What Makes Newsworthy?

News is the information that a person receives about current events, issues, and developments in his/her local community, country and in the world at large. News is primarily delivered through the electronic media, especially TV and radio, but can also be found in print and on the Internet. The primary functions of News are to inform and educate the public about important events, developments, and issues that affect them.

News often focuses on things that are unusual, surprising or significant. It can be hard to define what makes something newsworthy. However, some of the main factors include a degree of drama and consequence, timeliness, and public interest.

Many people obtain their news from a wide variety of sources and outlets, and it is recommended that you do the same. This allows you to get a well-rounded view of the news and may help you to become a more informed citizen. News is not just about the facts, but also includes commentary and opinion. This can be both good and bad, as it can influence how a person views an event or issue. It is important to remember that news articles are not meant to be biased but rather to give a neutral account of an incident or situation.

The first step in writing a news article is to identify the topic and determine what angle you want to take on it. Typically, you will need to find out the five W’s of the story: who, what, where, when and why. Then, you will need to gather as much evidence as possible about the topic. Usually this involves interviewing the source of the news, but can also involve checking newspaper and other published reports on the same topic.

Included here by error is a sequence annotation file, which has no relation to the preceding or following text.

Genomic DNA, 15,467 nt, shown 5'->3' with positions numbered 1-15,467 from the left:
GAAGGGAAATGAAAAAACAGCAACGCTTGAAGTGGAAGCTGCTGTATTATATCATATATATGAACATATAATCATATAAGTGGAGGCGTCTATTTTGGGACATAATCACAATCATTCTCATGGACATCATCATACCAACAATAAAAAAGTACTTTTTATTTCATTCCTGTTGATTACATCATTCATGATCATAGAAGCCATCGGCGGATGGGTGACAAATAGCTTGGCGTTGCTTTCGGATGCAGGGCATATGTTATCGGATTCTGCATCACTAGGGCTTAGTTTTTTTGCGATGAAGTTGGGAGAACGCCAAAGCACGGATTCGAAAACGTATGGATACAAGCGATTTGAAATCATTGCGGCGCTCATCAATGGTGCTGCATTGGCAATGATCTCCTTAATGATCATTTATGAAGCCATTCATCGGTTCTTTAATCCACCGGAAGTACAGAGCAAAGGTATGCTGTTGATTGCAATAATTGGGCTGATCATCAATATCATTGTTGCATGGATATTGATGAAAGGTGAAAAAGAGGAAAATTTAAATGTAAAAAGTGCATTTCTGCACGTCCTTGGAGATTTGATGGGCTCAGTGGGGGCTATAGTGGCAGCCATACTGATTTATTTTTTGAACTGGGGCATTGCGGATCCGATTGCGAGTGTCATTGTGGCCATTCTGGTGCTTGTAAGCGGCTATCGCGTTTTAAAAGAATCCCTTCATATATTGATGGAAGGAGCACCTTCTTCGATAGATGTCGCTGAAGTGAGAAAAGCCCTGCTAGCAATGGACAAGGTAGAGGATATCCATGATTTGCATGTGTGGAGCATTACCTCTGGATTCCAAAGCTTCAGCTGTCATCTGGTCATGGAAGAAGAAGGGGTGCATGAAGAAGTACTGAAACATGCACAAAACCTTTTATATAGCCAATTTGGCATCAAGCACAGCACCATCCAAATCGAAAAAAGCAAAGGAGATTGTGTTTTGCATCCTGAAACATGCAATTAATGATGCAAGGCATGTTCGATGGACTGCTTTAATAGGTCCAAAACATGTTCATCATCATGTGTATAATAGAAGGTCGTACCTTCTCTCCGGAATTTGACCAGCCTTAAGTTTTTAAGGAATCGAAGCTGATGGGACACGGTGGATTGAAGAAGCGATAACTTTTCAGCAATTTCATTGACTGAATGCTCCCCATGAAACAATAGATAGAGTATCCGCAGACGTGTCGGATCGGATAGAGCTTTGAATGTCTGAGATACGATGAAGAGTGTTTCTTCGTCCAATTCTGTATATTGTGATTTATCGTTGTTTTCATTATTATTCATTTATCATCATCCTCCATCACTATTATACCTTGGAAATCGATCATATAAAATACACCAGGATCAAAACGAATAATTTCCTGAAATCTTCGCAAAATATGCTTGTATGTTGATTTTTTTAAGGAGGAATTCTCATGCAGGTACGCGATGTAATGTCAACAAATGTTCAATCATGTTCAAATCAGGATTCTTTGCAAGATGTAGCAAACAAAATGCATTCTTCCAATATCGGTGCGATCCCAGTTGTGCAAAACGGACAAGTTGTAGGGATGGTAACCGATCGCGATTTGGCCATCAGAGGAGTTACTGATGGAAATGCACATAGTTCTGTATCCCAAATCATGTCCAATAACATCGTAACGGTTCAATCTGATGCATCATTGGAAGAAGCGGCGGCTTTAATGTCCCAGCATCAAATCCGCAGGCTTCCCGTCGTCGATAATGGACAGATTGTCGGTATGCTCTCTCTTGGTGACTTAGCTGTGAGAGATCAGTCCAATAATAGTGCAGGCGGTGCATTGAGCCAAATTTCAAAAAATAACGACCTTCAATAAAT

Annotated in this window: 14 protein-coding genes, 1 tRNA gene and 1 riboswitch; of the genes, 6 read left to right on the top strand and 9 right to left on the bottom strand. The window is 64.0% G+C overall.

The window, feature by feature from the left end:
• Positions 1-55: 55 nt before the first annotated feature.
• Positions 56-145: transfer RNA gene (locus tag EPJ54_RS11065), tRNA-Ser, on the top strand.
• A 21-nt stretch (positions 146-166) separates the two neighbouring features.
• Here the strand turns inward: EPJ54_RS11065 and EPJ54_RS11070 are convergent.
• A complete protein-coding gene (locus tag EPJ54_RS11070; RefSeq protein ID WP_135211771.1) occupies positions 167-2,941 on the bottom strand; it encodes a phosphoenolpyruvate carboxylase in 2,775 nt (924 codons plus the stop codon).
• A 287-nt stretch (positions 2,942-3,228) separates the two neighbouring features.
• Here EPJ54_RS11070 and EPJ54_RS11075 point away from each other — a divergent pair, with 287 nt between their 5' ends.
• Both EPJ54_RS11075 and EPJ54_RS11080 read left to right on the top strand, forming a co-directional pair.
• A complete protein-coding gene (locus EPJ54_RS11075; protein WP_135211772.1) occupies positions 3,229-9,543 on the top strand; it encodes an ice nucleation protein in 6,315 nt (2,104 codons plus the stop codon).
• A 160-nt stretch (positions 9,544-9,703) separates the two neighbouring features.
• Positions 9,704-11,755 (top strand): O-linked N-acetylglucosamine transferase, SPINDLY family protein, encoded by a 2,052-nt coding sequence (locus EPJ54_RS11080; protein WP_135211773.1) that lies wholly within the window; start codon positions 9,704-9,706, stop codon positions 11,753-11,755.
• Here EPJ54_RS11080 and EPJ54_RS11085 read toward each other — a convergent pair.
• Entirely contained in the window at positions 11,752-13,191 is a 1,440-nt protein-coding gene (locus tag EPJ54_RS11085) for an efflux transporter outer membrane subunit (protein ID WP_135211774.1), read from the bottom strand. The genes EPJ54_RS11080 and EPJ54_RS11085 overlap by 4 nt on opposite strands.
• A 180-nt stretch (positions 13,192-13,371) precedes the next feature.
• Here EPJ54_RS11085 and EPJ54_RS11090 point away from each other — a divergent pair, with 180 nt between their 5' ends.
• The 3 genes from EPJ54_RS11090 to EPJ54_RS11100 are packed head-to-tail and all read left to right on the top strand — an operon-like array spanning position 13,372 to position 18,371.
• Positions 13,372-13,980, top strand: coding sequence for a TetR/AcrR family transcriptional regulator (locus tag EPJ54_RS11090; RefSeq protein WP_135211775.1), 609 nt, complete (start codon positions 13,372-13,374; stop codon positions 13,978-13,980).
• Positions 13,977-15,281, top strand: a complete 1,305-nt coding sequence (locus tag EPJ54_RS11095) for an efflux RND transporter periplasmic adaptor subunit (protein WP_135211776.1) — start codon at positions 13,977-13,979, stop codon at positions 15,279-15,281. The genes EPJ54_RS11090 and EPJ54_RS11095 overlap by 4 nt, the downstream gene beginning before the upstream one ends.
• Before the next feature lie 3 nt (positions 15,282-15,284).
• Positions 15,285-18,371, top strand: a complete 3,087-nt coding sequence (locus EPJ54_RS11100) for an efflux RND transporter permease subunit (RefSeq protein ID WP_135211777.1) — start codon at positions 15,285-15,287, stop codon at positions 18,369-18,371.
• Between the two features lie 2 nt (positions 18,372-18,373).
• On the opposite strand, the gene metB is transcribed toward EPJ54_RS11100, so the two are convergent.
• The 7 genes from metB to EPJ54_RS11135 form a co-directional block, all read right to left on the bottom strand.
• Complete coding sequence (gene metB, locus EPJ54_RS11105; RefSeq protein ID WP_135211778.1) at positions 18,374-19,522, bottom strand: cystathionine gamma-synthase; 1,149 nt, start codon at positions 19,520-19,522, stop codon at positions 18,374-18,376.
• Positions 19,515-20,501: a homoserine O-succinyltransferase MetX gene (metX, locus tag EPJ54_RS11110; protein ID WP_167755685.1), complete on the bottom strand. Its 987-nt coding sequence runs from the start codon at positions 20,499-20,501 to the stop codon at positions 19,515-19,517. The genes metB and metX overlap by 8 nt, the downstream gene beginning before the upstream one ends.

Lastly, you will need to consider the audience. This will likely influence how you present the news and what kind of audience it is aimed at.

Crime: Whether it is a theft, robbery or murder, a serious crime will generally be more newsworthy than a small one. The same is true for weather events; a hurricane or earthquake that affects large numbers of people will be more newsworthy than an event that only impacts a small number.

Money: Stories about fortunes made and lost, taxes, budgets, wages, food prices and compensation claims are newsworthy. Also, a story about someone giving away a lot of money is more interesting than a rich person simply spending their wealth.

The headline is a key element of any news article. It needs to grab the reader’s attention and be clear and concise. It can be helpful to write a headline using AP style guidelines (unless your publication has specific requirements). The title should also provide the basic information that the reader will need to understand the news. Finally, the byline should be included to let the reader know who wrote the news article. This is important because it lets them know that the writer is a professional journalist and that they can be trusted to present the news in an accurate manner.